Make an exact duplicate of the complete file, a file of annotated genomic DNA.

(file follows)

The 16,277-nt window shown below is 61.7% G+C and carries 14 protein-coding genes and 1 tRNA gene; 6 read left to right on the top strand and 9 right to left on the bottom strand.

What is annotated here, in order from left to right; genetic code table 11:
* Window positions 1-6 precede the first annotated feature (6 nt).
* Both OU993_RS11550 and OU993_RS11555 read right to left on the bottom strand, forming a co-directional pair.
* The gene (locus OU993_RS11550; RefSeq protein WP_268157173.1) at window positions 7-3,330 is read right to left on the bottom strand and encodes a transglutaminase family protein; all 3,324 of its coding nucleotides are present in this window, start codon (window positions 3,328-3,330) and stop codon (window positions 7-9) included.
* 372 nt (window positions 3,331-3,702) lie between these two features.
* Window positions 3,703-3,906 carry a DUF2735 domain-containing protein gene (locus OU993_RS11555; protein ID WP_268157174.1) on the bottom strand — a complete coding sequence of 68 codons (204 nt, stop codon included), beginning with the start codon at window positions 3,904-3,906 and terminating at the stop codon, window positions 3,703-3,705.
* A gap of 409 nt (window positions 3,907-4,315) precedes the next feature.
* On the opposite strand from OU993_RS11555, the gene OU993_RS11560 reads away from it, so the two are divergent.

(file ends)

The 16,277-nt window shown below is 61.7% G+C and carries 14 protein-coding genes and 1 tRNA gene; 6 read left to right on the top strand and 9 right to left on the bottom strand.

What is annotated here, in order from left to right; genetic code table 11:
* Window positions 1-6 precede the first annotated feature (6 nt).
* Both OU993_RS11550 and OU993_RS11555 read right to left on the bottom strand, forming a co-directional pair.
* The gene (locus OU993_RS11550; RefSeq protein WP_268157173.1) at window positions 7-3,330 is read right to left on the bottom strand and encodes a transglutaminase family protein; all 3,324 of its coding nucleotides are present in this window, start codon (window positions 3,328-3,330) and stop codon (window positions 7-9) included.
* 372 nt (window positions 3,331-3,702) lie between these two features.
* Window positions 3,703-3,906 carry a DUF2735 domain-containing protein gene (locus OU993_RS11555; protein ID WP_268157174.1) on the bottom strand — a complete coding sequence of 68 codons (204 nt, stop codon included), beginning with the start codon at window positions 3,904-3,906 and terminating at the stop codon, window positions 3,703-3,705.
* A gap of 409 nt (window positions 3,907-4,315) precedes the next feature.
* On the opposite strand from OU993_RS11555, the gene OU993_RS11560 reads away from it, so the two are divergent.